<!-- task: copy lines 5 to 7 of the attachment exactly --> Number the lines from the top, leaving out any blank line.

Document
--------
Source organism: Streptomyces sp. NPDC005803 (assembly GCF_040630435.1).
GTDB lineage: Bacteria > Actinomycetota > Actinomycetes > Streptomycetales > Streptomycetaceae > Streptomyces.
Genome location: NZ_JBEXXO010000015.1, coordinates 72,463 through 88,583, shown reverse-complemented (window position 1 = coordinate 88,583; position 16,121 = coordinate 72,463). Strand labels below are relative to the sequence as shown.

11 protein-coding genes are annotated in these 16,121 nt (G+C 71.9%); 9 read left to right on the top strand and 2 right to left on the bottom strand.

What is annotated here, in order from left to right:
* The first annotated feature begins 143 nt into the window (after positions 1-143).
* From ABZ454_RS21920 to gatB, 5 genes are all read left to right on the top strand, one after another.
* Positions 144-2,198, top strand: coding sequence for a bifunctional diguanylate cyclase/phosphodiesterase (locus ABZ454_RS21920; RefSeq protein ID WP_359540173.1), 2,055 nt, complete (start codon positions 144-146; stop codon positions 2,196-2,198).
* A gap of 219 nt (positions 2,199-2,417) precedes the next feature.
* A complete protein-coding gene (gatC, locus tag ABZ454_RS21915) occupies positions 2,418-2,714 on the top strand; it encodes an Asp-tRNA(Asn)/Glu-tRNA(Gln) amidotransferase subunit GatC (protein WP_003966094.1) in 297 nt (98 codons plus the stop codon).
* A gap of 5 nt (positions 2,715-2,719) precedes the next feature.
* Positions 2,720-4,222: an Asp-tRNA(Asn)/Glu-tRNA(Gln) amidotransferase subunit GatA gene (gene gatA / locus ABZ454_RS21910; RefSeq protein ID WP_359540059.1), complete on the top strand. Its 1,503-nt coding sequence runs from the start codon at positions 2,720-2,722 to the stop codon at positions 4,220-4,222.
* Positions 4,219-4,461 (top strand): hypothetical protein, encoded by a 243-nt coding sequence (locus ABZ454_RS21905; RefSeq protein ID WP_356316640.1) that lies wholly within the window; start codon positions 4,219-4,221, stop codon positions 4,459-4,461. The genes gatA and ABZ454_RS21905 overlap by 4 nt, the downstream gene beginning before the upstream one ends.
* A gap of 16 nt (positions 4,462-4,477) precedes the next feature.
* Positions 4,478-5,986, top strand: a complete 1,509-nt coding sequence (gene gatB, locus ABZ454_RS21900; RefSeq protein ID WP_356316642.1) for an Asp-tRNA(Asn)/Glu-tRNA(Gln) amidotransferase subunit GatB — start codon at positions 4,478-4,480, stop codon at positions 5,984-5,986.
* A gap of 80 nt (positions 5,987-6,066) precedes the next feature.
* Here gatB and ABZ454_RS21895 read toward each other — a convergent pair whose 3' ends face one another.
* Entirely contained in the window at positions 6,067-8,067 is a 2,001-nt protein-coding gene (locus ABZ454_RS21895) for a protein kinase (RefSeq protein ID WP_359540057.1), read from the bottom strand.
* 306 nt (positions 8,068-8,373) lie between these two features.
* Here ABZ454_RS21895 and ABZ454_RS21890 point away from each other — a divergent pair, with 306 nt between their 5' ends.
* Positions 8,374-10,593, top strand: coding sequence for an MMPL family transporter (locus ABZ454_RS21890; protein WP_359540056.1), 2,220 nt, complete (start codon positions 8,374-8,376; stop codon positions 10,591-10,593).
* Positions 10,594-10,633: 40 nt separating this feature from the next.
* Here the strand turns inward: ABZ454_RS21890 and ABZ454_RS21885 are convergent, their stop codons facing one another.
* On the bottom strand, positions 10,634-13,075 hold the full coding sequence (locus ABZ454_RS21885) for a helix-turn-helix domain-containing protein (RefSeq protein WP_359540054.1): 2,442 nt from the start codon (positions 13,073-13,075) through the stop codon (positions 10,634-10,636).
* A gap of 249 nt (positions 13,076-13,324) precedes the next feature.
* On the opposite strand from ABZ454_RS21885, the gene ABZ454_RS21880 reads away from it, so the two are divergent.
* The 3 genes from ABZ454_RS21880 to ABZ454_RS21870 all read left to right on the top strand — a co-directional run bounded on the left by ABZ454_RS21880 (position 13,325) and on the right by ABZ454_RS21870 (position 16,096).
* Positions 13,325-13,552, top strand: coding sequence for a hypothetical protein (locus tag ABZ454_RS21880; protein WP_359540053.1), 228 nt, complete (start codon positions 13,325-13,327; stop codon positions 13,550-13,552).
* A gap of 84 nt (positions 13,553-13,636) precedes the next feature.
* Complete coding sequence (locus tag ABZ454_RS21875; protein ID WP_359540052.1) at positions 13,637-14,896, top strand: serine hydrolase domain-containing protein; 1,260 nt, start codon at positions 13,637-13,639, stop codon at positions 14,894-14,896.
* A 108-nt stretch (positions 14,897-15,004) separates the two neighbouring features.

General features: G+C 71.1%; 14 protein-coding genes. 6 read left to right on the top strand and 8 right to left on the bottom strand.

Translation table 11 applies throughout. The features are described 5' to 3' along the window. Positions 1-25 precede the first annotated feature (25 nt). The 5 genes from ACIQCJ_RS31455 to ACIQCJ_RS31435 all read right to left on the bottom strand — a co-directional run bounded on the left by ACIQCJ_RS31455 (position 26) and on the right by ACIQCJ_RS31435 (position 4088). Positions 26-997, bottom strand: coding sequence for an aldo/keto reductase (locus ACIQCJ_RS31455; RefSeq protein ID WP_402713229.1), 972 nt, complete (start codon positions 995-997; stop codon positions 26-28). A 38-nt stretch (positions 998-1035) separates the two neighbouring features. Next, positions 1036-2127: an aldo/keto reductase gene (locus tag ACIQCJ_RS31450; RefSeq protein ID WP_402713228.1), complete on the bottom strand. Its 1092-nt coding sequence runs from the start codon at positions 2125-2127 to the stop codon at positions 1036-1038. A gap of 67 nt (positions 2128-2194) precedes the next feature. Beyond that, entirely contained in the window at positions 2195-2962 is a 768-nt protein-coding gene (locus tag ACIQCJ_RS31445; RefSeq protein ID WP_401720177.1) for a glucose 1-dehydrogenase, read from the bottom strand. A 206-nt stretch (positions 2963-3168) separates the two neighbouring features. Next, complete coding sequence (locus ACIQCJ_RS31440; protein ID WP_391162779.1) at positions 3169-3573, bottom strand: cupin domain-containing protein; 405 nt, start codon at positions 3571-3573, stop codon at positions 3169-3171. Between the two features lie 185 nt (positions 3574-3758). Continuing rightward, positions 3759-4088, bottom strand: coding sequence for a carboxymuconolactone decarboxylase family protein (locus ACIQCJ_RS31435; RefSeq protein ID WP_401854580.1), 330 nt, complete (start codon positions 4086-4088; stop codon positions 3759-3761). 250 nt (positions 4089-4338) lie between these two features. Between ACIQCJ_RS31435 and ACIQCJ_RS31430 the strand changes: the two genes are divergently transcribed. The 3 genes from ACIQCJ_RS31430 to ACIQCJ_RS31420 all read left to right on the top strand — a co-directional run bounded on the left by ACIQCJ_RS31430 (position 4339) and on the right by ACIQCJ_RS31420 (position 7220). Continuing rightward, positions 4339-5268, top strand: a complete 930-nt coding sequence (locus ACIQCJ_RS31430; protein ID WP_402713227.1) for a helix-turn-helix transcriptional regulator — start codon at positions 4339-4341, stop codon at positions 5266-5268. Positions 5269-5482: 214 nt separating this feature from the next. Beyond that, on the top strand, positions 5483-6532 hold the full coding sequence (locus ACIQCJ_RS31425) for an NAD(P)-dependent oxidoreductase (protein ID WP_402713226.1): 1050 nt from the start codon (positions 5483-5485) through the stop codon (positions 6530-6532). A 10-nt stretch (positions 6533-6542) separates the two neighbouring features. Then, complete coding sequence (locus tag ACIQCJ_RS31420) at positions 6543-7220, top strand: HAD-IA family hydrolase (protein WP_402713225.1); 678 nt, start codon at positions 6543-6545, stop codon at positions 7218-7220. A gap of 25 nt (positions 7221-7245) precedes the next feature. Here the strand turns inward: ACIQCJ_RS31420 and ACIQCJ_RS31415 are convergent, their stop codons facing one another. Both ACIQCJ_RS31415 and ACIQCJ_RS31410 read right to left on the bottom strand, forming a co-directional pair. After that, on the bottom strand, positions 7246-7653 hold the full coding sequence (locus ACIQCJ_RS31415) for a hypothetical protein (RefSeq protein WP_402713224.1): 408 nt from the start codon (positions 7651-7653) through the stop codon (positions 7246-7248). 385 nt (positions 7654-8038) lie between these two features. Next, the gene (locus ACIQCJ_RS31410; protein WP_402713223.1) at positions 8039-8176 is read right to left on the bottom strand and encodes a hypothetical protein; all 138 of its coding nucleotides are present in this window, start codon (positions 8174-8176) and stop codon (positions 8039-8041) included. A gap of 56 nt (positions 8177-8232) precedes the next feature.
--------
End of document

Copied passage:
What is annotated here, in order from left to right:
* The first annotated feature begins 143 nt into the window (after positions 1-143).
* From ABZ454_RS21920 to gatB, 5 genes are all read left to right on the top strand, one after another.